BOFH: Stop your tiers – when it comes to storage, LESS is MORE

Hierarchical storage? Why you had only to ask, Boss

big red wheelie bin and pallet full of rubbish in London street

Episode 10

"You'll never guess who I just saw in here!" the PFY blurts, entering Mission Control with a mainstream IT mag in hand.

"One of the Royal Family using a tablet?"

"No."

"A movie star or football player with a new bendy iPhone?"

"No."

"A vendor-sponsored review of new technology with a shameless suckup review of their product?"

"No!"

"Well it can't be an IT mag then."

"No!" the PFY gasps... "It was the Boss!"

"Hall of Shame?" I ask. "That goat-worrying charge finally caught up with him then?"

"As a matter of fact, no," the Boss trumpets, entering Mission Control with a considerable number of copies of the same mag under his arm.

"So burying it in the forest in the middle of the night paid off then?" I ask.

I admit there's a bit of animosity between the current Boss and me. He rubs me up the wrong way - and not just because of his suggestion to move all staff to Surface hardware.

Where your seasoned veteran of IT will never touch version n.0 of ANYTHING, will be cautious about n.1 and will possibly dip their toe in the water at n.1.1 the Boss is a far more gung-ho adopter and believer of hype. If the advert says it's good, it must be good. If half the world is screaming out that it's bad and that wireless connection reliability has gone into the toilet after the upgrade, all it takes is a quick newsbite from the vendor saying it's perfectly OK to convince the Boss that it's green light time.

If we keep him on we'll end up with cupboards crammed with expensive fad-rubbish that people are too embarrassed to fess up to buying.

Ladies and Gentlemen, I give you The Newton, The Ipaq, Vista, Windows Me, Macintosh TV, The Apple III, Office Assistant, Lotus Notes, SSA Disks, dbase iV, the JAZ Drive, IBM "deathstar" drives, Timex Sinclair 1000, The PCjr or ANY Trackball/"advanced" mousing device.

The Boss, however, is unlikely to learn from these mistakes, having no grounding in the good and bad of IT. Like a simple-minded relative, he must be protected from harm and gently guided.

"I'll need a brick, some earmuffs and the plastic wrapping that those 2 racks came in last week," I say.

"Really?" the PFY asks. "Is that what you'd do to... >scrabble< 'The UK's foremost authority on deduplication strategies'?"

"Say what now?"

"It says so here - in the Expert Opinion column"

I snatch the mag off the PFY before the rays of the Boss' smugness turn gamma. Sure enough, in the "technical" section there's an article about backup deduplication strategies. Admittedly it's brought down to the mag-reader mentality by illustrating the basic principles using scantily clad identical triplet models...

"How the hell did you get to be an expert?" the PFY asks.

"I am an expert. My dissertation was on backup system redundancies and deduplication strategies. What I don't know about deduplication strategies isn't worth knowing!"

"No, I think you'll find what *I* don't know about deduplication strategies isn't worth knowing," the PFY replies... "and I don't know ANYTHING about it."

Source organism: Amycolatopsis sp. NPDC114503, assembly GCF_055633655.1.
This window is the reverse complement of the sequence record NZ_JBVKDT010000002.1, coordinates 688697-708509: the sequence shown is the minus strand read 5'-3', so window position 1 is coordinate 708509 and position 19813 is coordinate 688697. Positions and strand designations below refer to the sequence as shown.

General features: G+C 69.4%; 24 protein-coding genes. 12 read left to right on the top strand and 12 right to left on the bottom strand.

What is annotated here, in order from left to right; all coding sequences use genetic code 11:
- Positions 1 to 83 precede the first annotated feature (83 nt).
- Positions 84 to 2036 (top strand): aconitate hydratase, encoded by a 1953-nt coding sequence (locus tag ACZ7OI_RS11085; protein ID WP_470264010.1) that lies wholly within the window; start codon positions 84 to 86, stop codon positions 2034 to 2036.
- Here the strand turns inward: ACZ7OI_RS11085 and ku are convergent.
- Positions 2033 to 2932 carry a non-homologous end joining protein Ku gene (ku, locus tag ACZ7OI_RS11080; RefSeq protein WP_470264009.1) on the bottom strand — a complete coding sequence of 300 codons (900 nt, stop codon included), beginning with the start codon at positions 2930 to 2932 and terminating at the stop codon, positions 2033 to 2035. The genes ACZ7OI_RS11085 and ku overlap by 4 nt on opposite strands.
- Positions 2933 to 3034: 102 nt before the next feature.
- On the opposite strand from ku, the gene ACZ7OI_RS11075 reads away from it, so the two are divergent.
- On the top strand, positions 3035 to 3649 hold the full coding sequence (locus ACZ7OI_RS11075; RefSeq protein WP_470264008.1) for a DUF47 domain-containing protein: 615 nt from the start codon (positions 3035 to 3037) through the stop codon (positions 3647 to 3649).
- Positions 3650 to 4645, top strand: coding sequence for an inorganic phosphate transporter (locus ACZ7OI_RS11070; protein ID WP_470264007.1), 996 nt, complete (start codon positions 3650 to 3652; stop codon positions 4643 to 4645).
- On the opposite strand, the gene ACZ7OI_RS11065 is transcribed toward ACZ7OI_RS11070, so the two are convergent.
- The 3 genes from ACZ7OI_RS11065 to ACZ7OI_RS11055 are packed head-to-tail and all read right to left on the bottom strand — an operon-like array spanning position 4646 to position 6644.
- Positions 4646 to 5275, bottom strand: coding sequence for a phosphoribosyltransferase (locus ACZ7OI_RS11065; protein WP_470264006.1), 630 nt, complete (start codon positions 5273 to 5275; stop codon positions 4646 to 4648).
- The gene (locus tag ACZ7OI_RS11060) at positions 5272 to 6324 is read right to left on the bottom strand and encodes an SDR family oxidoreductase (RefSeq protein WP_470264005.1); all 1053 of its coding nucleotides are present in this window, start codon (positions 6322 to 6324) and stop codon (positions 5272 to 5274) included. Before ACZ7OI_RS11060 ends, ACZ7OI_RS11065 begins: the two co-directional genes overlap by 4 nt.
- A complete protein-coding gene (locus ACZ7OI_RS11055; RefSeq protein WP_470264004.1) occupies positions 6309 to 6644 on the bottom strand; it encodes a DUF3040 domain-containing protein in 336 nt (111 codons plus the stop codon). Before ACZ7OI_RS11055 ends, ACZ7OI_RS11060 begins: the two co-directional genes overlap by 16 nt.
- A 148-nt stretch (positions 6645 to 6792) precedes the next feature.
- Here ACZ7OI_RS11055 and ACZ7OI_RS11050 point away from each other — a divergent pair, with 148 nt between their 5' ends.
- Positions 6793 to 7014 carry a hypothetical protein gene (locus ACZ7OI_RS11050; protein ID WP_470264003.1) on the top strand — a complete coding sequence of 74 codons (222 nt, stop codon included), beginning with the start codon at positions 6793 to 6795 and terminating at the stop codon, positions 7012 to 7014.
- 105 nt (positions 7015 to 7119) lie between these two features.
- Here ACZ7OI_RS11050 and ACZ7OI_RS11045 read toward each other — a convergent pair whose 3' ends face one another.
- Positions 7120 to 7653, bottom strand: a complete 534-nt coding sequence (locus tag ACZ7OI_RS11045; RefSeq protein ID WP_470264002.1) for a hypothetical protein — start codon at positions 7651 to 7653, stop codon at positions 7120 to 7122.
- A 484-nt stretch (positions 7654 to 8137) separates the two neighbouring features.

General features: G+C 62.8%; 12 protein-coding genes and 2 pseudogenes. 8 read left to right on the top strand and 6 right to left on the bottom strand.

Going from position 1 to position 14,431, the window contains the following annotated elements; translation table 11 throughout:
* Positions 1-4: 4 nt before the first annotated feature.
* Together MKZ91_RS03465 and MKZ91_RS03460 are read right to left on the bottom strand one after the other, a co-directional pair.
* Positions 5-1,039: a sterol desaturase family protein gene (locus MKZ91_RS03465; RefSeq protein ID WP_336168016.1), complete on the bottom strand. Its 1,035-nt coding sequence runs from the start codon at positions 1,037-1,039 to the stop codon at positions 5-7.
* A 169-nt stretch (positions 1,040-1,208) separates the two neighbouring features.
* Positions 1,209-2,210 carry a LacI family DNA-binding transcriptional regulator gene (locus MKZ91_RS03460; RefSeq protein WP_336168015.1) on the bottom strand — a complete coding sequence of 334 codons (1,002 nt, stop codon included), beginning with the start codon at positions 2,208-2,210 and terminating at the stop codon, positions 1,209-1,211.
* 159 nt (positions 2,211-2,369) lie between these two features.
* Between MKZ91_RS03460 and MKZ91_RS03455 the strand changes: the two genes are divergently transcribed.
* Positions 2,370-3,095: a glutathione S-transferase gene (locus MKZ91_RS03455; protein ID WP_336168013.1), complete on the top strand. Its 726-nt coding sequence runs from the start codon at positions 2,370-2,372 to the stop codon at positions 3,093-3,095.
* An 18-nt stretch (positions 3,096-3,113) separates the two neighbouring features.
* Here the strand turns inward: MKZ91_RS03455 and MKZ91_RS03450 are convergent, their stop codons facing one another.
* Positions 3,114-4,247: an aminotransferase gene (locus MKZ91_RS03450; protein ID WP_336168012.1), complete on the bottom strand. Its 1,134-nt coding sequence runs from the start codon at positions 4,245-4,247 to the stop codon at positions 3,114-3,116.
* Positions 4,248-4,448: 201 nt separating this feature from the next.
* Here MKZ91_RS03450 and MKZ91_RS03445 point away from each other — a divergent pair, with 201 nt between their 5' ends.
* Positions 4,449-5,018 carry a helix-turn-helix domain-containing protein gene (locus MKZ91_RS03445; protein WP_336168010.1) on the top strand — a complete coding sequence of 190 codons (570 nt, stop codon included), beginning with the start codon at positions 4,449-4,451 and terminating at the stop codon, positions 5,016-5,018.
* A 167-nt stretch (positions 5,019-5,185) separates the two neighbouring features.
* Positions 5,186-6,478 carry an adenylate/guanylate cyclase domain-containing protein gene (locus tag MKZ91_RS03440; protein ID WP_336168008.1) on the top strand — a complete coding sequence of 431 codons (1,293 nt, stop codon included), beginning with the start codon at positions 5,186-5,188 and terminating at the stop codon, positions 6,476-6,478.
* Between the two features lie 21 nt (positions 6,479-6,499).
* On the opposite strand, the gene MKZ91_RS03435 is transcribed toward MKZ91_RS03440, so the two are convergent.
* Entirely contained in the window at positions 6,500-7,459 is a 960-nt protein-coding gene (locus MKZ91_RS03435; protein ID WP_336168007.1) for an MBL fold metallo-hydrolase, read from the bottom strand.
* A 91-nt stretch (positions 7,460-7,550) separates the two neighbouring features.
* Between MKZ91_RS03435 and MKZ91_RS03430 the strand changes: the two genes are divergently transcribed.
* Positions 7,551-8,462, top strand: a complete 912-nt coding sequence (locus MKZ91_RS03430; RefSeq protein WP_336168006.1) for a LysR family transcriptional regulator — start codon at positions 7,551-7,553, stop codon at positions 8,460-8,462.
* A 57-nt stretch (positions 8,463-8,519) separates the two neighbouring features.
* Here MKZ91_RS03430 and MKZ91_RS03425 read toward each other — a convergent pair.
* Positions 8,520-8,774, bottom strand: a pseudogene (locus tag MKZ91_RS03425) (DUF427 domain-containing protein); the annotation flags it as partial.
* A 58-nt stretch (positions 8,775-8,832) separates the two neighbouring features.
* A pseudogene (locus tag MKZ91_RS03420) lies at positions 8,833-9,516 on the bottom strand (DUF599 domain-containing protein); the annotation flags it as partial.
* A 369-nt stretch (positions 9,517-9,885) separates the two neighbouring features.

"It's ridiculously simple!" the Boss says. "Did you know that deduplication can substantially reduce your backup times - especially if you do it at source?"

"What about if we take VM snapshots?"

"You're copying a lot of data. It takes time. It wastes time. By deduplicating your data you can save time."

"We don't need to save time. It happens overnight."

"But as data gets larger, backups get larger and take more time."

"It doesn't and they don't," I say. "As time goes on, disk speeds increase – which is where we're backing up our data. And data isn't really increasing all that much anyway."

"I think you'll find it is."

"And *I* think you'll find it isn't," the PFY says.

"Of course it is; it happens everywhere!"

"Everywhere without a data decreation strategy," I counter.

"What the hell's a data decreation strategy?"

"It's ridiculously simple!" I gasp. "You encourage people not to create data – and that's really doing it at source!"

"That's no strategy!"

"Course it is. We turn on every possible data integrity check on the OVER-RAIDED, DUPLICATED, CONFIRM-AFTER-TOTAL-WRITE-COMPLETED disk pool which is so glacially slow and that tends to encourage people to keep their personal rubbish on USB stick. Also, we AGGRESSIVELY remove financial data greater than 10 years old, along with the data of people who have left or have been seconded to another site."

"That's no strategy!"

"Yes it is! Although that's not the complete strategy. There's more. For instance: your email auto-archive - that doesn't exist," I say.

"It never has," the PFY adds. "And any large file in someone's folder that they haven't touched in ages," the PFY continues. "That doesn't exist either."

"You told me you used tiered hierarchical storage!"

"We do. Tier one is Solid State Disk, Tier Two is normal disk, Tier Three is crap disk and Tier Four is nothing."

"That's not hierarchical! Hierarchical differentiates on data availability and access time."

"Sure it is. Access times are: super quick, pretty quick, reasonably quick and infinity."

"Surely people notice!?"

"Occasionally people look, but we've found that if we link their content to some porn they've viewed on company time they just quietly delete the files, suspecting they'd accidentally overwritten it."

"And you think that's some sort of strategy?"

"Indeed it is. I might write an article on it," I say

"After he's finished his dissertation of course," the PFY adds.

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